Reconciling fair play with athletes’ rights to inclusion in elite sport: A regulatory conundrum
University of New Brunswick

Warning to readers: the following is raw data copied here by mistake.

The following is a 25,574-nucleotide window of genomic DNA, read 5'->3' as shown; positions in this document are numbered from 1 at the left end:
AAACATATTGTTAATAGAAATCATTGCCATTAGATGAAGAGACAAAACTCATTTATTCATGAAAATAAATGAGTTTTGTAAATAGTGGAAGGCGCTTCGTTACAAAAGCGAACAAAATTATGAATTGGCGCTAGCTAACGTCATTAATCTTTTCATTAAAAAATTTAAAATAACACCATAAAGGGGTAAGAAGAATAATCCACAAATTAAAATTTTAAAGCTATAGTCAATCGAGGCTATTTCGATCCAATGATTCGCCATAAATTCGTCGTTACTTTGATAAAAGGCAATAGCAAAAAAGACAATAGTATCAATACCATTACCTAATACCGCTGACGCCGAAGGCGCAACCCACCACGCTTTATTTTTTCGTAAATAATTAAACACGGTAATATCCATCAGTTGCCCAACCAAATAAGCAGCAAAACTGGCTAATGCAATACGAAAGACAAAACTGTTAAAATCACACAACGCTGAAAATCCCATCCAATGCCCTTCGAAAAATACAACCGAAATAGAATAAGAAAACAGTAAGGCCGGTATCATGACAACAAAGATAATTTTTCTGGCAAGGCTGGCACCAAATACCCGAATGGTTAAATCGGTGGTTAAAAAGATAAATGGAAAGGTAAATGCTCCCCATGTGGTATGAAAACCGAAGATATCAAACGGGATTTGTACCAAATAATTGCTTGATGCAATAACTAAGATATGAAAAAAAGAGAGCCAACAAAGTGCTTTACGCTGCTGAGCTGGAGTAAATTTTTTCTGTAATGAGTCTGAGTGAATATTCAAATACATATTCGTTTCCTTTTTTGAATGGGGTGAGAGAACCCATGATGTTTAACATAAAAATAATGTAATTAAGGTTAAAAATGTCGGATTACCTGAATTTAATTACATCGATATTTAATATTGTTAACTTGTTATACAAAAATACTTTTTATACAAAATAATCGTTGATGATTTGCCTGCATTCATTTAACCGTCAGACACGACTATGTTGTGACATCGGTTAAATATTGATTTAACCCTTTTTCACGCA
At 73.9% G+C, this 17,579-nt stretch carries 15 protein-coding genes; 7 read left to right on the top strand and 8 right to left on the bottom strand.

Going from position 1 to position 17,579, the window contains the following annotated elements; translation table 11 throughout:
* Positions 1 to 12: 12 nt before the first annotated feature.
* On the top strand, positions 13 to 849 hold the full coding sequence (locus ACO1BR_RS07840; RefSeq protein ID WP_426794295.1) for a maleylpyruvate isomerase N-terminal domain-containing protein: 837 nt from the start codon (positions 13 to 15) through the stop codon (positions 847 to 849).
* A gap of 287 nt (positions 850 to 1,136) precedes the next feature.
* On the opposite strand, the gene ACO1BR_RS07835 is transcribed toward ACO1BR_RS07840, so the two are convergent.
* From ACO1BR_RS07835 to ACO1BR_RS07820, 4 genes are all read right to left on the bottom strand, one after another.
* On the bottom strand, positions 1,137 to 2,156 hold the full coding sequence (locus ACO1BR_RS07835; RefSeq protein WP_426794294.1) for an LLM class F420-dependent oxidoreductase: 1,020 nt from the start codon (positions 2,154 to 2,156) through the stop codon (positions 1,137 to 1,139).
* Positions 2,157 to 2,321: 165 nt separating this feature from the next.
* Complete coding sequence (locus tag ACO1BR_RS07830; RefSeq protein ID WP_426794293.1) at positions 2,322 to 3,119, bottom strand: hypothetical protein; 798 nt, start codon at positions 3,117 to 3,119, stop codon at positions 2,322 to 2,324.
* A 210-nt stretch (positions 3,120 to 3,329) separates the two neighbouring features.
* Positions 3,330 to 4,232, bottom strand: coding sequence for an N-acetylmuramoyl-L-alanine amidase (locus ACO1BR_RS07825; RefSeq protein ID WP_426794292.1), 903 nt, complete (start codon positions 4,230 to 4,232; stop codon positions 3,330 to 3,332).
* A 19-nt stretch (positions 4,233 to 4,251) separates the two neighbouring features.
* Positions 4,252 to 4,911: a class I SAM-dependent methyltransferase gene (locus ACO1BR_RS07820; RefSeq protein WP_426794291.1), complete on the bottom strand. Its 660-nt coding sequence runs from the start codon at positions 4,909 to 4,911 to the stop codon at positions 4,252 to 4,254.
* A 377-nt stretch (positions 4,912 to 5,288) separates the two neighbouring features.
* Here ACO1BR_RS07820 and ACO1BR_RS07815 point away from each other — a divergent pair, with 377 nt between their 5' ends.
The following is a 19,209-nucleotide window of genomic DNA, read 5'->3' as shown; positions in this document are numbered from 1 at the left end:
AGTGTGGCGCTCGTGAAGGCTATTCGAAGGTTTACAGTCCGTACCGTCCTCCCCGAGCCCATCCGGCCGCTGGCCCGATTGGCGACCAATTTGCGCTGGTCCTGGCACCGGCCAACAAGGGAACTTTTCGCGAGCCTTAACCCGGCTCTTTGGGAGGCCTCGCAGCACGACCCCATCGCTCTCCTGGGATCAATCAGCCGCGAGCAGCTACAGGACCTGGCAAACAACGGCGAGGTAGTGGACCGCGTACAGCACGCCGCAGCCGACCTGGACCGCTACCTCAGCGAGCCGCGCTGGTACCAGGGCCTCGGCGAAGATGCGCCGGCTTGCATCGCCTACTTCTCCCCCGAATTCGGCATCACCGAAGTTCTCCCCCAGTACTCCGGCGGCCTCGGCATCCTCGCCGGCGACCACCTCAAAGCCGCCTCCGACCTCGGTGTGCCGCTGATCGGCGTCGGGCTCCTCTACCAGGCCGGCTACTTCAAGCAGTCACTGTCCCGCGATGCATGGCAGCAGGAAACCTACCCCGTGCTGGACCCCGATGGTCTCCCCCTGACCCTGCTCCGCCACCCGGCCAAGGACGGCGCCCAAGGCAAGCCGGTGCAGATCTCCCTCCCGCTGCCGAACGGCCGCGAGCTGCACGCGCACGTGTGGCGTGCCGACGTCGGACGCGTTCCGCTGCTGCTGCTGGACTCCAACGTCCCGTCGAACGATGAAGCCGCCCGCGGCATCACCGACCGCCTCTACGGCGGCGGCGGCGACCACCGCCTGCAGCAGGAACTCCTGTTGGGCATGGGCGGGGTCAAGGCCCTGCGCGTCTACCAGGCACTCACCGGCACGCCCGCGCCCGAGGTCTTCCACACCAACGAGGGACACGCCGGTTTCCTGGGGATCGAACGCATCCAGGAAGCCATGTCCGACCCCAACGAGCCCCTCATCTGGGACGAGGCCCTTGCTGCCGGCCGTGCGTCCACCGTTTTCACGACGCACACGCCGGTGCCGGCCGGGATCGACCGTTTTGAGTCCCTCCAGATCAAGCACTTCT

The world is undergoing significant changes in how sex and gender are perceived, discussed, and understood. With contemporary legislation on human rights in sport becoming more scrutinized, and cultural parameters of sex and gender identity developing, sport governing bodies face a regulatory conundrum in reconciling athletes’ rights to inclusion with fair play. The construct of fair play, understood as rule adherence to binary gender for fairness in sport, undermines women athletes’ (non-binary) rights to inclusion in elite sport (Patel, 2021), despite concrete human rights frameworks (e.g., the Universal Declaration of Human Rights, 1948) embedding gender rights. Shaped by Cunningham’s multi-level model, this study examines the IOC gender policies on non-binary athletes and reflects on the policies’ implications on inclusion and human rights. Drawing on kaleidoscope and organism metaphors, the study addresses the conundrum between fair play and inclusion by reconceptualizing the concept of fair play to reconcile with inclusion.